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Economic recovery being held back by low businessconfidence – Eurochambres

Despite a slight drop in general business confidence, businesses expect a minor upturn in their prospects for 2017, according to the 24th annual Eurochambres Economic Survey (EES2017), based on responses from over 50,000 businesses from 24 countries during autumn.

The drop in business confidence can be attributed to moderate economic growth rates across the continent and increasing geopolitical concerns, which unsurprisingly influence entrepreneurs’ perception of the business environment.  Notwithstanding this general wariness, there are further signs of slow recovery, it said.

Employment expectations for next year are also very cautious

Eurochambres CEO Arnaldo Abruzzini commented: “In a period when globalisation is increasingly under the microscope and barriers to free movement within the EU are re-emerging, EES2017 underlines how critical it is that policymakers work to ensure that businesses have access to all of the key elements that they require to create growth and jobs: access to skills, access to finance, access to resources and – fundamentally – access to markets.”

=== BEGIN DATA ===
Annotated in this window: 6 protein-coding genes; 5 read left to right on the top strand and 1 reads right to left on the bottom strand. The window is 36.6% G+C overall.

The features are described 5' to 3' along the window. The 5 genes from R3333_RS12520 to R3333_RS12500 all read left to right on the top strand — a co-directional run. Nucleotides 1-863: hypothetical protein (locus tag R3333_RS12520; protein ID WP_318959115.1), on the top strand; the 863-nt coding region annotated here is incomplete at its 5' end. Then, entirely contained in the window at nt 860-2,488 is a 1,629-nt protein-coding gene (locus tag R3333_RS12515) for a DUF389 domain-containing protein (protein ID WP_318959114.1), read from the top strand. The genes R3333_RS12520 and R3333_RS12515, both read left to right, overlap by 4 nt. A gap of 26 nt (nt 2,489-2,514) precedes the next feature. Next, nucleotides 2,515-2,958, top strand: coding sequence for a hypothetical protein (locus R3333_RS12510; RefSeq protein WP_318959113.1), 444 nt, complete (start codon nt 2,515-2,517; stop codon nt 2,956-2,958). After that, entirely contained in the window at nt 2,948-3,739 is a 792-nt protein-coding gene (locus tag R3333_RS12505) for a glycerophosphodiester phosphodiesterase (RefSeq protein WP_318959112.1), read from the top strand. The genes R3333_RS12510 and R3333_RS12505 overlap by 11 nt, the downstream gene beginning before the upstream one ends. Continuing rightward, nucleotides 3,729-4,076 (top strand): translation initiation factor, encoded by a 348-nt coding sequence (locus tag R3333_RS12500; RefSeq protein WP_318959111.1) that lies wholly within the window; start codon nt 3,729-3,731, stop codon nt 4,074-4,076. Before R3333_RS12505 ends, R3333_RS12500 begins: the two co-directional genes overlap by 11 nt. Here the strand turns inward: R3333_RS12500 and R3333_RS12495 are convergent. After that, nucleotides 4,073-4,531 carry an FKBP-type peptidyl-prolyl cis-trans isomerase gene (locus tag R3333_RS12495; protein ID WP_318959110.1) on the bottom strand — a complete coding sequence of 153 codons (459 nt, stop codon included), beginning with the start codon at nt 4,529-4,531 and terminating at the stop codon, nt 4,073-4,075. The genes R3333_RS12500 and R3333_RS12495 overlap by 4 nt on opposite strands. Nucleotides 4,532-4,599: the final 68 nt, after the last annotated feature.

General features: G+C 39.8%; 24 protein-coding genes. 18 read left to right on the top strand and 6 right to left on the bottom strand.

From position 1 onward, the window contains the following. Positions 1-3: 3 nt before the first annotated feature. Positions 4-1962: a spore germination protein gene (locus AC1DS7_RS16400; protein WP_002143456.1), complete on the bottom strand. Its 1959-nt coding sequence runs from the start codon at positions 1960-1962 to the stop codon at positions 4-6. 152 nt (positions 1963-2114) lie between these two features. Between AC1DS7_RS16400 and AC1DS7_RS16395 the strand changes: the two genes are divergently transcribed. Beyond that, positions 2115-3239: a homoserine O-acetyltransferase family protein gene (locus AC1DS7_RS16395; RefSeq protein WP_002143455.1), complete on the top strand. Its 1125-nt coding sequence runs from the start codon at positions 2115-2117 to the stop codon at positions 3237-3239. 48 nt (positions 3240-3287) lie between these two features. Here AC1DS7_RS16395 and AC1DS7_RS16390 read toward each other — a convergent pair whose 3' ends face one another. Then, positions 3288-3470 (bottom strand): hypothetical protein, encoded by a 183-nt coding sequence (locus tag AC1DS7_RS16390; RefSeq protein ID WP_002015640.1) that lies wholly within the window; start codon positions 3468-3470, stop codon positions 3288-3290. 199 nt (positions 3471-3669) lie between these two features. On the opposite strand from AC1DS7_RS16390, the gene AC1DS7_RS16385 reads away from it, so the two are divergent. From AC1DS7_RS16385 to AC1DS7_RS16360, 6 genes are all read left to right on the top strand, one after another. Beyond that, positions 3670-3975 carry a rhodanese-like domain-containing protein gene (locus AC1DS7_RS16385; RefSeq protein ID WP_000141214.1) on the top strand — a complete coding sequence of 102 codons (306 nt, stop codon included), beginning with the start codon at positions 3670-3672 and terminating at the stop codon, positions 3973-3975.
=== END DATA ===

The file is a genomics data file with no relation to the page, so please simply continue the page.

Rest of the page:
Other key findings from EES2017:

• Domestic demand, economic policy conditions, labour costs and a lack of skilled workers are the main challenges for companies in 2017.

• Brexit is identified as the second most significant challenge by Irish businesses.

• European businesses expect an increase in domestic and export sales in 2017.

• Investment figures for 2017 indicate a recovery after a drop in 2016.

• The upward trend for the employment index over the last three years is set to slow in 2017.

The results underline chambers’ concerns about skills and employment: “It is striking that the expected 2017 challenge with the biggest increase is a lack of skilled workers, while employment expectations for next year are also very cautious. This underlines the importance of better skills forecasting, improvements in the provision of work-based learning and enhanced labour mobility across the EU,” said Mr Abruzzini.

EES2017’s findings also highlight the need for European Commission financial stimulus initiatives such as EFSI 2.0, the Capital Markets Union and InvestHorizon to deliver results.

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